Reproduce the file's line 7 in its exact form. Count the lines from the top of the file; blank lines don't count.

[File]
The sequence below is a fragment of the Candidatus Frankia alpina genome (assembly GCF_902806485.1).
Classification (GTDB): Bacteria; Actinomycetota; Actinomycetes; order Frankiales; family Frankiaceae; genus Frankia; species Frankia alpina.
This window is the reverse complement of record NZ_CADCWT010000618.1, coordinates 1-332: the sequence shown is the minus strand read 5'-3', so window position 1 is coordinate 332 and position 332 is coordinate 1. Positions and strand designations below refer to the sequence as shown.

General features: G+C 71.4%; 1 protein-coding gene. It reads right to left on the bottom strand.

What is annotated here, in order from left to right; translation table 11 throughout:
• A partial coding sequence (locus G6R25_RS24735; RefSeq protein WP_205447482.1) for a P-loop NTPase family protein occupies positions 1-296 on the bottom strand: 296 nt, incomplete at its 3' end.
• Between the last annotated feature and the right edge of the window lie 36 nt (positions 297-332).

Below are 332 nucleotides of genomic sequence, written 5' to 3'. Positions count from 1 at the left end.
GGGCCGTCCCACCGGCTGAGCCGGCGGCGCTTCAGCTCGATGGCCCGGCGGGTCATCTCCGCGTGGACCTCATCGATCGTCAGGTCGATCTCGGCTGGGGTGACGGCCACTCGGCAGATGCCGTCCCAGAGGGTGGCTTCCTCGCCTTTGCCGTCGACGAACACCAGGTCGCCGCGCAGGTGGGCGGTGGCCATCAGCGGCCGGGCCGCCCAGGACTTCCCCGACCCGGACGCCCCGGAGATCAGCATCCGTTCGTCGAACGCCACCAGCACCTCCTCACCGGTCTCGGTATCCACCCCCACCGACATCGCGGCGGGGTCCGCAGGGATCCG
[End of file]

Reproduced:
• Between the last annotated feature and the right edge of the window lie 36 nt (positions 297-332).